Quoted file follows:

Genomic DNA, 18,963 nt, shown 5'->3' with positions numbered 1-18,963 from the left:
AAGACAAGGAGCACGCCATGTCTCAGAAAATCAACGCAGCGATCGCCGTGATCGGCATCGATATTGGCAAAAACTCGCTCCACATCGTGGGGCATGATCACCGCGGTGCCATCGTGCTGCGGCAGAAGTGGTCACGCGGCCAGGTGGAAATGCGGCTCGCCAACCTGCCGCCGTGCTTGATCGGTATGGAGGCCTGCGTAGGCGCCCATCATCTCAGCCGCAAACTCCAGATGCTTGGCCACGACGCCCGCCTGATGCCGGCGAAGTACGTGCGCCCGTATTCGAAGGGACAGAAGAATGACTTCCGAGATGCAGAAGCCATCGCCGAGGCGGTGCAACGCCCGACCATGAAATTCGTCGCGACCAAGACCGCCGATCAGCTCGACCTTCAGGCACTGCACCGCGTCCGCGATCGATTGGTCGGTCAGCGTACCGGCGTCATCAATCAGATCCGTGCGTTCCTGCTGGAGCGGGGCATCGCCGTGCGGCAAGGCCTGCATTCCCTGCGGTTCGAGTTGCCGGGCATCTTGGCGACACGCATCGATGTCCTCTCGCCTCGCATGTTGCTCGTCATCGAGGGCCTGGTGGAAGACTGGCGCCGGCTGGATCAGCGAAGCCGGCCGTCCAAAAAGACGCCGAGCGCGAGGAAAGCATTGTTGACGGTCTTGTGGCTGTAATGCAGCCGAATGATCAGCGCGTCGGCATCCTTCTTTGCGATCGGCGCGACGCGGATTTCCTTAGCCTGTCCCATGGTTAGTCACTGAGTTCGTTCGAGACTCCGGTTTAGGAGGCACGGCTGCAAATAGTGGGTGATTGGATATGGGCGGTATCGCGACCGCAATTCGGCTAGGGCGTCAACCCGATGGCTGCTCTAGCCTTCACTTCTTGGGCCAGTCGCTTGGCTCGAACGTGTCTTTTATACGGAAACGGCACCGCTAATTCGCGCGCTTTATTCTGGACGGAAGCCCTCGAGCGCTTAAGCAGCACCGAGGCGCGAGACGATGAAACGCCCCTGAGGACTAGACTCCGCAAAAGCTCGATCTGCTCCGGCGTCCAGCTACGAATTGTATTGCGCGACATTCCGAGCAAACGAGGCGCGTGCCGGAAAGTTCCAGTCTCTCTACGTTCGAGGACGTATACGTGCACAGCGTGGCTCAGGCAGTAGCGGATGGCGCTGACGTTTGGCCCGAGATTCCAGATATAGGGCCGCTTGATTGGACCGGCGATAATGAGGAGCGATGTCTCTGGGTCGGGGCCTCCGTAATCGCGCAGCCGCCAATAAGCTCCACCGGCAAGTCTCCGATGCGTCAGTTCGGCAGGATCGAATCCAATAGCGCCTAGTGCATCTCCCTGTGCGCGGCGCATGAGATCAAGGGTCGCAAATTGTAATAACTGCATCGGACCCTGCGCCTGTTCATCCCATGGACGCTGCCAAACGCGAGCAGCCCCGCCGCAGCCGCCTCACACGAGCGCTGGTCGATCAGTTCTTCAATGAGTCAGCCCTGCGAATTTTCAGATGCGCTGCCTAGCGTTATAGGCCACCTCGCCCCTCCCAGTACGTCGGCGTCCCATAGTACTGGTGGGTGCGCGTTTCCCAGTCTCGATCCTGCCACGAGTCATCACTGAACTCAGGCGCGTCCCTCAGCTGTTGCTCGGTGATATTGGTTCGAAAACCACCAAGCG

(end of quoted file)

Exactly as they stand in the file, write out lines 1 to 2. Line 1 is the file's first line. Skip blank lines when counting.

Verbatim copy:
Genomic DNA, 18,963 nt, shown 5'->3' with positions numbered 1-18,963 from the left:
AAGACAAGGAGCACGCCATGTCTCAGAAAATCAACGCAGCGATCGCCGTGATCGGCATCGATATTGGCAAAAACTCGCTCCACATCGTGGGGCATGATCACCGCGGTGCCATCGTGCTGCGGCAGAAGTGGTCACGCGGCCAGGTGGAAATGCGGCTCGCCAACCTGCCGCCGTGCTTGATCGGTATGGAGGCCTGCGTAGGCGCCCATCATCTCAGCCGCAAACTCCAGATGCTTGGCCACGACGCCCGCCTGATGCCGGCGAAGTACGTGCGCCCGTATTCGAAGGGACAGAAGAATGACTTCCGAGATGCAGAAGCCATCGCCGAGGCGGTGCAACGCCCGACCATGAAATTCGTCGCGACCAAGACCGCCGATCAGCTCGACCTTCAGGCACTGCACCGCGTCCGCGATCGATTGGTCGGTCAGCGTACCGGCGTCATCAATCAGATCCGTGCGTTCCTGCTGGAGCGGGGCATCGCCGTGCGGCAAGGCCTGCATTCCCTGCGGTTCGAGTTGCCGGGCATCTTGGCGACACGCATCGATGTCCTCTCGCCTCGCATGTTGCTCGTCATCGAGGGCCTGGTGGAAGACTGGCGCCGGCTGGATCAGCGAAGCCGGCCGTCCAAAAAGACGCCGAGCGCGAGGAAAGCATTGTTGACGGTCTTGTGGCTGTAATGCAGCCGAATGATCAGCGCGTCGGCATCCTTCTTTGCGATCGGCGCGACGCGGATTTCCTTAGCCTGTCCCATGGTTAGTCACTGAGTTCGTTCGAGACTCCGGTTTAGGAGGCACGGCTGCAAATAGTGGGTGATTGGATATGGGCGGTATCGCGACCGCAATTCGGCTAGGGCGTCAACCCGATGGCTGCTCTAGCCTTCACTTCTTGGGCCAGTCGCTTGGCTCGAACGTGTCTTTTATACGGAAACGGCACCGCTAATTCGCGCGCTTTATTCTGGACGGAAGCCCTCGAGCGCTTAAGCAGCACCGAGGCGCGAGACGATGAAACGCCCCTGAGGACTAGACTCCGCAAAAGCTCGATCTGCTCCGGCGTCCAGCTACGAATTGTATTGCGCGACATTCCGAGCAAACGAGGCGCGTGCCGGAAAGTTCCAGTCTCTCTACGTTCGAGGACGTATACGTGCACAGCGTGGCTCAGGCAGTAGCGGATGGCGCTGACGTTTGGCCCGAGATTCCAGATATAGGGCCGCTTGATTGGACCGGCGATAATGAGGAGCGATGTCTCTGGGTCGGGGCCTCCGTAATCGCGCAGCCGCCAATAAGCTCCACCGGCAAGTCTCCGATGCGTCAGTTCGGCAGGATCGAATCCAATAGCGCCTAGTGCATCTCCCTGTGCGCGGCGCATGAGATCAAGGGTCGCAAATTGTAATAACTGCATCGGACCCTGCGCCTGTTCATCCCATGGACGCTGCCAAACGCGAGCAGCCCCGCCGCAGCCGCCTCACACGAGCGCTGGTCGATCAGTTCTTCAATGAGTCAGCCCTGCGAATTTTCAGATGCGCTGCCTAGCGTTATAGGCCACCTCGCCCCTCCCAGTACGTCGGCGTCCCATAGTACTGGTGGGTGCGCGTTTCCCAGTCTCGATCCTGCCACGAGTCATCACTGAACTCAGGCGCGTCCCTCAGCTGTTGCTCGGTGATATTGGTTCGAAAACCACCAAGCG